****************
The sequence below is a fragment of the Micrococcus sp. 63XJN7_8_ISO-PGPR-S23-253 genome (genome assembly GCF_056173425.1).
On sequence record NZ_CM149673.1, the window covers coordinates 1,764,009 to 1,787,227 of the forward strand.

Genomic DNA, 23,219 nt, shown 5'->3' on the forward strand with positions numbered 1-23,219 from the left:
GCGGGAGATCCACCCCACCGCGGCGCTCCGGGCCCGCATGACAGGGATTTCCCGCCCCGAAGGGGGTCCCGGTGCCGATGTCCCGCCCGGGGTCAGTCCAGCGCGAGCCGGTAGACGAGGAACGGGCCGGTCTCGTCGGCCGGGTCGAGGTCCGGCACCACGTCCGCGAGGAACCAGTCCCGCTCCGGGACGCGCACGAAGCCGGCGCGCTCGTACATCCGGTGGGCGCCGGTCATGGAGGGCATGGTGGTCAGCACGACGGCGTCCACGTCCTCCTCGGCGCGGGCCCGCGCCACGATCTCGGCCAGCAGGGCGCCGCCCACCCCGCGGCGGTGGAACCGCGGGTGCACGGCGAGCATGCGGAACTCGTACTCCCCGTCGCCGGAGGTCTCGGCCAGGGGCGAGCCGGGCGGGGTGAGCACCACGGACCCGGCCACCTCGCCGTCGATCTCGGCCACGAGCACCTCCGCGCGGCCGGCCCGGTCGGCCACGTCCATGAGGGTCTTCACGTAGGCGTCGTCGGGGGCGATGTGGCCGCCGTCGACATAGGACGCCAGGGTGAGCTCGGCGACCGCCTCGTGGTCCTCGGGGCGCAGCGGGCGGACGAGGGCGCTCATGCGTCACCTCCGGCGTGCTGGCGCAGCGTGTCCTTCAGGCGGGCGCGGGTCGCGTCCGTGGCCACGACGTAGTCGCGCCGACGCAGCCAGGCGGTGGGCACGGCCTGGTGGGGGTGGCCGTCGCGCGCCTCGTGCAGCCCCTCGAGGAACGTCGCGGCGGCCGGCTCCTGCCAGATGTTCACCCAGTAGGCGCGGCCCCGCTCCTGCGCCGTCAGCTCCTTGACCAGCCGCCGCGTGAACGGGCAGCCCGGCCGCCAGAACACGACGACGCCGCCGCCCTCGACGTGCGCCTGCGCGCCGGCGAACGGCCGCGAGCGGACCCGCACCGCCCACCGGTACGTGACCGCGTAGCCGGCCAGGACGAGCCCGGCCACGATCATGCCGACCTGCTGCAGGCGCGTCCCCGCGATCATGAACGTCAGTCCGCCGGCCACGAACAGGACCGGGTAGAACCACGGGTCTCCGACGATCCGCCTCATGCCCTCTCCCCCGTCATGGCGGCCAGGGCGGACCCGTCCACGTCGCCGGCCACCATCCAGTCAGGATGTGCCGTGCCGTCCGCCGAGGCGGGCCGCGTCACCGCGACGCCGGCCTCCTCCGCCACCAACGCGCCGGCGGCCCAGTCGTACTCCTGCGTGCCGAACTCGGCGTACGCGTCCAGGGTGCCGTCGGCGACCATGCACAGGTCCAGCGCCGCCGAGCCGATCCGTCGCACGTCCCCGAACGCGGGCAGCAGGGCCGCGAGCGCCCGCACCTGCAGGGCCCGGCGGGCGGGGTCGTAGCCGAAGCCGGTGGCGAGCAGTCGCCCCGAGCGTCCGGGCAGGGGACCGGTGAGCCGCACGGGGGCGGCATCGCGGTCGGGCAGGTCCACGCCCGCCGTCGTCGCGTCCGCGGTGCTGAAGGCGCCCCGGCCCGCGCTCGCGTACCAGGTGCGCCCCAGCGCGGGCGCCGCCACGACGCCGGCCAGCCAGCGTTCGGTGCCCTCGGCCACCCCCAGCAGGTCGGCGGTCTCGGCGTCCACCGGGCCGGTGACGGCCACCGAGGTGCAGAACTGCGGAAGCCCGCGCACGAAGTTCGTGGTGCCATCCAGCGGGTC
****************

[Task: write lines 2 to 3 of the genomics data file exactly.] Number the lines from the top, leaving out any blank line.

On sequence record NZ_CM149673.1, the window covers coordinates 1,764,009 to 1,787,227 of the forward strand.

Genomic DNA, 23,219 nt, shown 5'->3' on the forward strand with positions numbered 1-23,219 from the left: